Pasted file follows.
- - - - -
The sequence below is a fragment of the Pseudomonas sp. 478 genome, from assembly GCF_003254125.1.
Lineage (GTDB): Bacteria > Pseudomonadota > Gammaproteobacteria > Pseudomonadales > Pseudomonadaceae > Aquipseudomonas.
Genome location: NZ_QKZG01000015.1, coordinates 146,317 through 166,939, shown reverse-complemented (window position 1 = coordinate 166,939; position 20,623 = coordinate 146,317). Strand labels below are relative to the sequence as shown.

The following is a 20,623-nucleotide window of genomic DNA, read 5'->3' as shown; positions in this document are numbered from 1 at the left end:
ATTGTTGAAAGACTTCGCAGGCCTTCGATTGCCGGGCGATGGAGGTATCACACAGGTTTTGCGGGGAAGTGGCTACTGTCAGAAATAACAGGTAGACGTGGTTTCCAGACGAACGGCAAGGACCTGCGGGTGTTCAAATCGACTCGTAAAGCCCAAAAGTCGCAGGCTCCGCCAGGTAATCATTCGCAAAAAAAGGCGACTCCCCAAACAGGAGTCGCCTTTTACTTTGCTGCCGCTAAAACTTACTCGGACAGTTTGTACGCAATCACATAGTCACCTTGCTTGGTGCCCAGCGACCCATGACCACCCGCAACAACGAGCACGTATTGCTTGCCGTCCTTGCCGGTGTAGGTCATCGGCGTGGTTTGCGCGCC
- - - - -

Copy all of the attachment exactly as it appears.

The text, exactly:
The sequence below is a fragment of the Pseudomonas sp. 478 genome, from assembly GCF_003254125.1.
Lineage (GTDB): Bacteria > Pseudomonadota > Gammaproteobacteria > Pseudomonadales > Pseudomonadaceae > Aquipseudomonas.
Genome location: NZ_QKZG01000015.1, coordinates 146,317 through 166,939, shown reverse-complemented (window position 1 = coordinate 166,939; position 20,623 = coordinate 146,317). Strand labels below are relative to the sequence as shown.

The following is a 20,623-nucleotide window of genomic DNA, read 5'->3' as shown; positions in this document are numbered from 1 at the left end:
ATTGTTGAAAGACTTCGCAGGCCTTCGATTGCCGGGCGATGGAGGTATCACACAGGTTTTGCGGGGAAGTGGCTACTGTCAGAAATAACAGGTAGACGTGGTTTCCAGACGAACGGCAAGGACCTGCGGGTGTTCAAATCGACTCGTAAAGCCCAAAAGTCGCAGGCTCCGCCAGGTAATCATTCGCAAAAAAAGGCGACTCCCCAAACAGGAGTCGCCTTTTACTTTGCTGCCGCTAAAACTTACTCGGACAGTTTGTACGCAATCACATAGTCACCTTGCTTGGTGCCCAGCGACCCATGACCACCCGCAACAACGAGCACGTATTGCTTGCCGTCCTTGCCGGTGTAGGTCATCGGCGTGGTTTGCGCGCC